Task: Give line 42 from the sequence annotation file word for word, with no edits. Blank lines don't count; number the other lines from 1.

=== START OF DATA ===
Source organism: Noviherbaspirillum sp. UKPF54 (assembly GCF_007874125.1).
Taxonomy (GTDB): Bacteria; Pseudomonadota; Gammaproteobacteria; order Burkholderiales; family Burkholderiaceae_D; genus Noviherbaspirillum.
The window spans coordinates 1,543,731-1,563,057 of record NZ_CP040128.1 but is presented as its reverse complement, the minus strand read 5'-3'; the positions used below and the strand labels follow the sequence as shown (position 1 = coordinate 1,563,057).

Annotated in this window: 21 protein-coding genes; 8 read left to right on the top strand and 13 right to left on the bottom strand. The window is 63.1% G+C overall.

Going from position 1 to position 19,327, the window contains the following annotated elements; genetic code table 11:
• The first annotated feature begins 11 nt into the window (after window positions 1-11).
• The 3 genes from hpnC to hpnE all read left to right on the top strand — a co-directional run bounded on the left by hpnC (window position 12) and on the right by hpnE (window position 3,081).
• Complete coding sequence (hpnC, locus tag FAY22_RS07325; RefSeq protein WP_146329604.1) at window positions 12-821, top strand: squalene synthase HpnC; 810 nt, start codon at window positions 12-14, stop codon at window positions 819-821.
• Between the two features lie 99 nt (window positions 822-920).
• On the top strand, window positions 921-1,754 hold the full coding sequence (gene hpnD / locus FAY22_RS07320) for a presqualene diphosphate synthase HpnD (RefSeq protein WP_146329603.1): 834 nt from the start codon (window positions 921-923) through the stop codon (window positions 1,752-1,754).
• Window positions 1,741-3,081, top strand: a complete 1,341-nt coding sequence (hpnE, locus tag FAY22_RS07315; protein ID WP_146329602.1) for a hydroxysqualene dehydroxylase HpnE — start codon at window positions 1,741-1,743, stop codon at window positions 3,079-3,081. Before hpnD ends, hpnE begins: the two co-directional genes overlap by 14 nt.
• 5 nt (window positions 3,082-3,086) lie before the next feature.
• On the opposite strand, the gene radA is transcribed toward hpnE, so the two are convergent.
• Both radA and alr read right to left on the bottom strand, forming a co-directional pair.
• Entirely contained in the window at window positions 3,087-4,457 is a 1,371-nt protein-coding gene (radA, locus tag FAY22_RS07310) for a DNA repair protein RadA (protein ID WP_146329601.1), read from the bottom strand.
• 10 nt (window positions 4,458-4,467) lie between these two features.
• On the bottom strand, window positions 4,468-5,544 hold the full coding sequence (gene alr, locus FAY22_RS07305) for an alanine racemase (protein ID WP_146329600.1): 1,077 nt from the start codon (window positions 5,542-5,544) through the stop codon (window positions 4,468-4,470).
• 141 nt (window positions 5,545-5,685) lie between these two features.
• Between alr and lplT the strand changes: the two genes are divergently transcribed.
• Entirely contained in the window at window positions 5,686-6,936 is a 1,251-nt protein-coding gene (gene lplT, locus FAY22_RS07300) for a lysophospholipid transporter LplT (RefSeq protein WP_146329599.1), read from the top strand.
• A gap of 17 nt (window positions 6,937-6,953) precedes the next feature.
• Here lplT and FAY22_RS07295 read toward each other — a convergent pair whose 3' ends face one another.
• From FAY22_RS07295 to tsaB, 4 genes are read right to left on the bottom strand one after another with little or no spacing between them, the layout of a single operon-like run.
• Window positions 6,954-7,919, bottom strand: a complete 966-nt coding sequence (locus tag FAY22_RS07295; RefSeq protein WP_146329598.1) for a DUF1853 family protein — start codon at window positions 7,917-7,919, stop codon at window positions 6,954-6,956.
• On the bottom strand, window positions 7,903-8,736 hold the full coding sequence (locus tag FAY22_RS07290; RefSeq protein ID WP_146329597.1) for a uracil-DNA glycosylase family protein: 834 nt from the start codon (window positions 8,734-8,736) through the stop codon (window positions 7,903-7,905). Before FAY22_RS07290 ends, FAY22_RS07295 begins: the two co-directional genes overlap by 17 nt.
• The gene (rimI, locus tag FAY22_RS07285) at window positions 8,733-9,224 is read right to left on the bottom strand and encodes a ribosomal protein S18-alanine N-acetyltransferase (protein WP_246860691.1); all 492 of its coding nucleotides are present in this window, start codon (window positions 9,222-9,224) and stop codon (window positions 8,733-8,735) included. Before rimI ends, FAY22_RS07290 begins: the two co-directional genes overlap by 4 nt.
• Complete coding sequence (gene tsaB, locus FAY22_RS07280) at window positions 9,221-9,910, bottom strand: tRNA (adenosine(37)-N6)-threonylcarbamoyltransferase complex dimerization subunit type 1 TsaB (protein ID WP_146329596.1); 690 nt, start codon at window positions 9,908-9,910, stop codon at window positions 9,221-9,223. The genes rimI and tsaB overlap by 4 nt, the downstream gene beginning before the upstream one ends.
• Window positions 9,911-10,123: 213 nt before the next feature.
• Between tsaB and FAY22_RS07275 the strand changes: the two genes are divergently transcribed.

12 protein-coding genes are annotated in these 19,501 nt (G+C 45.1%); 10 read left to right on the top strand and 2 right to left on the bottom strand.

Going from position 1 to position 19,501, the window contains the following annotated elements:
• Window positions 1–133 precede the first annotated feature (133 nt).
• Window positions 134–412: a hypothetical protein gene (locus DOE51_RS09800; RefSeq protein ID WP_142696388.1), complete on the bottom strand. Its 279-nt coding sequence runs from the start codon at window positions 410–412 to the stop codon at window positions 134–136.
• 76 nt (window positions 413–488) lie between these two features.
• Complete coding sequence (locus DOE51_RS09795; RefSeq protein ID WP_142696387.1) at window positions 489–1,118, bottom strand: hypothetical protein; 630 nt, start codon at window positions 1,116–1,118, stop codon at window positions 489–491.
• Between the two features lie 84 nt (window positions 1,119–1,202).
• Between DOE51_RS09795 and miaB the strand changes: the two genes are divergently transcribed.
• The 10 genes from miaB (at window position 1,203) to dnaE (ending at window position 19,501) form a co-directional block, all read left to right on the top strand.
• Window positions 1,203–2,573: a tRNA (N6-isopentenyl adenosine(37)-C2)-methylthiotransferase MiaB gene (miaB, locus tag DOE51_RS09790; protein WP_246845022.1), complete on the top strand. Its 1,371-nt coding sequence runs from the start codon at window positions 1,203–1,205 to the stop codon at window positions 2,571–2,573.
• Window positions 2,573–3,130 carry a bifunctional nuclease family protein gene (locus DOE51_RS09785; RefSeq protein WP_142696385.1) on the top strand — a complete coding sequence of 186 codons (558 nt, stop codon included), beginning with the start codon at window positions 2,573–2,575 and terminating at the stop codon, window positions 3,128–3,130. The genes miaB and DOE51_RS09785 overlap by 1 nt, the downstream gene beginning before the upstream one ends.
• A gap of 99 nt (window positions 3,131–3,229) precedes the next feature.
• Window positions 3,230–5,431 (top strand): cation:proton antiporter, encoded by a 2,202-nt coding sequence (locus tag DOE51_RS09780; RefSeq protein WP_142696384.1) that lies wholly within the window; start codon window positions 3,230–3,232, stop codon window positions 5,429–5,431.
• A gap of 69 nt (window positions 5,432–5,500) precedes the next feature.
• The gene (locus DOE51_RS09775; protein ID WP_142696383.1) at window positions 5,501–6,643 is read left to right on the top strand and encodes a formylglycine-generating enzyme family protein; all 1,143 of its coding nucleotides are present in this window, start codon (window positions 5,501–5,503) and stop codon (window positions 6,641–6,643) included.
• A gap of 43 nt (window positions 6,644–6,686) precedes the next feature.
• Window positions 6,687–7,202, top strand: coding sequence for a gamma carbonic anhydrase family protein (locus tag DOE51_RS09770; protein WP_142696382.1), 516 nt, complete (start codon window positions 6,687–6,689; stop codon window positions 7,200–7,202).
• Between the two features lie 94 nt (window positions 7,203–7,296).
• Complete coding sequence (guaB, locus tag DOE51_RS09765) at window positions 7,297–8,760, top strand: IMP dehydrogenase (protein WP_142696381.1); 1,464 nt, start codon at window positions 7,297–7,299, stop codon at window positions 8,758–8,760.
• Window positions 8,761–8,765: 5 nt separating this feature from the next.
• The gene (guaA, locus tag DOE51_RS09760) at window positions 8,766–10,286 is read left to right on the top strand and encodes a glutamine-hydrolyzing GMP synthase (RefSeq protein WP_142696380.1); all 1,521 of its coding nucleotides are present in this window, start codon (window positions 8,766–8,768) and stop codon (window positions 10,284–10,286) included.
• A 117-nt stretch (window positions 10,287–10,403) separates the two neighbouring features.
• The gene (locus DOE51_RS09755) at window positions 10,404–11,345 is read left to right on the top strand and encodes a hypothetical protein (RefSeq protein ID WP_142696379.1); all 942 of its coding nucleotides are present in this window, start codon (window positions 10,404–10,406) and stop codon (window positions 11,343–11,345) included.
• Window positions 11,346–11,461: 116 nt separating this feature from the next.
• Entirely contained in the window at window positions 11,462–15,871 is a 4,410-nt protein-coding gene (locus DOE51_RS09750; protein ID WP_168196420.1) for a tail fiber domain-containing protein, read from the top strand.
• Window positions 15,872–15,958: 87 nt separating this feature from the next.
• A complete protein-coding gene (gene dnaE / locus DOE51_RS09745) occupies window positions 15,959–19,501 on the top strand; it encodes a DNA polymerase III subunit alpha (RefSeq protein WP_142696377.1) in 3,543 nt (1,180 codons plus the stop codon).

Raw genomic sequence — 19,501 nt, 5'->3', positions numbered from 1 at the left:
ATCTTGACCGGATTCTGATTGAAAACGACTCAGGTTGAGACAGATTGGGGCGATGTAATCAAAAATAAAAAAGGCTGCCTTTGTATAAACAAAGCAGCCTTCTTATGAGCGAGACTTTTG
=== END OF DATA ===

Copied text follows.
• Window positions 3,230–5,431 (top strand): cation:proton antiporter, encoded by a 2,202-nt coding sequence (locus tag DOE51_RS09780; RefSeq protein WP_142696384.1) that lies wholly within the window; start codon window positions 3,230–3,232, stop codon window positions 5,429–5,431.